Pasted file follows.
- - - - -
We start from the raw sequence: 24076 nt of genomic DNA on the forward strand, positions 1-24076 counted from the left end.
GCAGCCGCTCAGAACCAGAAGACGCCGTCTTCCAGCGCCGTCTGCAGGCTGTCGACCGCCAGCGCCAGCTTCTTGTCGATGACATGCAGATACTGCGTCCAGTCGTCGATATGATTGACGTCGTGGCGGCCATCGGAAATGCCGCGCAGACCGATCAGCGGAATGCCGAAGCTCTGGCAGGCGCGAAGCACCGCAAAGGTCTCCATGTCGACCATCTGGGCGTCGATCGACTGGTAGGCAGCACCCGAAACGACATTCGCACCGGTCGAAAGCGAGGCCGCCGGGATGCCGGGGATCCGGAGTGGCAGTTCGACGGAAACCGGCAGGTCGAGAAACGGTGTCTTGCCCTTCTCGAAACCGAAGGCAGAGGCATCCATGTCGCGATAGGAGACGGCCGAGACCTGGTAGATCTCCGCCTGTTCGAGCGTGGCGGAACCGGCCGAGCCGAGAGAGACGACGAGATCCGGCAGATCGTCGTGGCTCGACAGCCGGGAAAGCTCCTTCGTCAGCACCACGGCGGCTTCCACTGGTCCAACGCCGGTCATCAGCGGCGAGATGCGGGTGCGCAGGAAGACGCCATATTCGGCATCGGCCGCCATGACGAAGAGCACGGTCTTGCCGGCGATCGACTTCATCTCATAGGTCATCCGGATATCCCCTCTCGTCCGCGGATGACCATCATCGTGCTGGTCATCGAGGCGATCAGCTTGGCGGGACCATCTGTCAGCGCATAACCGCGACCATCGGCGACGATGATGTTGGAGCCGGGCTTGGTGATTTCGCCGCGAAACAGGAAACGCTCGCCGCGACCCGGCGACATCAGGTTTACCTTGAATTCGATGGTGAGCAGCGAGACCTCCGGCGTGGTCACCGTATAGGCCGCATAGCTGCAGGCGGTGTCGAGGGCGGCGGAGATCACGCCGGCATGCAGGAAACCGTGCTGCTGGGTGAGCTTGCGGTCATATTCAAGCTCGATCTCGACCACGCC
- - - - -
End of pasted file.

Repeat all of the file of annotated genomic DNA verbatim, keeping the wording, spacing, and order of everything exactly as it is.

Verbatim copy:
We start from the raw sequence: 24076 nt of genomic DNA on the forward strand, positions 1-24076 counted from the left end.
GCAGCCGCTCAGAACCAGAAGACGCCGTCTTCCAGCGCCGTCTGCAGGCTGTCGACCGCCAGCGCCAGCTTCTTGTCGATGACATGCAGATACTGCGTCCAGTCGTCGATATGATTGACGTCGTGGCGGCCATCGGAAATGCCGCGCAGACCGATCAGCGGAATGCCGAAGCTCTGGCAGGCGCGAAGCACCGCAAAGGTCTCCATGTCGACCATCTGGGCGTCGATCGACTGGTAGGCAGCACCCGAAACGACATTCGCACCGGTCGAAAGCGAGGCCGCCGGGATGCCGGGGATCCGGAGTGGCAGTTCGACGGAAACCGGCAGGTCGAGAAACGGTGTCTTGCCCTTCTCGAAACCGAAGGCAGAGGCATCCATGTCGCGATAGGAGACGGCCGAGACCTGGTAGATCTCCGCCTGTTCGAGCGTGGCGGAACCGGCCGAGCCGAGAGAGACGACGAGATCCGGCAGATCGTCGTGGCTCGACAGCCGGGAAAGCTCCTTCGTCAGCACCACGGCGGCTTCCACTGGTCCAACGCCGGTCATCAGCGGCGAGATGCGGGTGCGCAGGAAGACGCCATATTCGGCATCGGCCGCCATGACGAAGAGCACGGTCTTGCCGGCGATCGACTTCATCTCATAGGTCATCCGGATATCCCCTCTCGTCCGCGGATGACCATCATCGTGCTGGTCATCGAGGCGATCAGCTTGGCGGGACCATCTGTCAGCGCATAACCGCGACCATCGGCGACGATGATGTTGGAGCCGGGCTTGGTGATTTCGCCGCGAAACAGGAAACGCTCGCCGCGACCCGGCGACATCAGGTTTACCTTGAATTCGATGGTGAGCAGCGAGACCTCCGGCGTGGTCACCGTATAGGCCGCATAGCTGCAGGCGGTGTCGAGGGCGGCGGAGATCACGCCGGCATGCAGGAAACCGTGCTGCTGGGTGAGCTTGCGGTCATATTCAAGCTCGATCTCGACCACGCC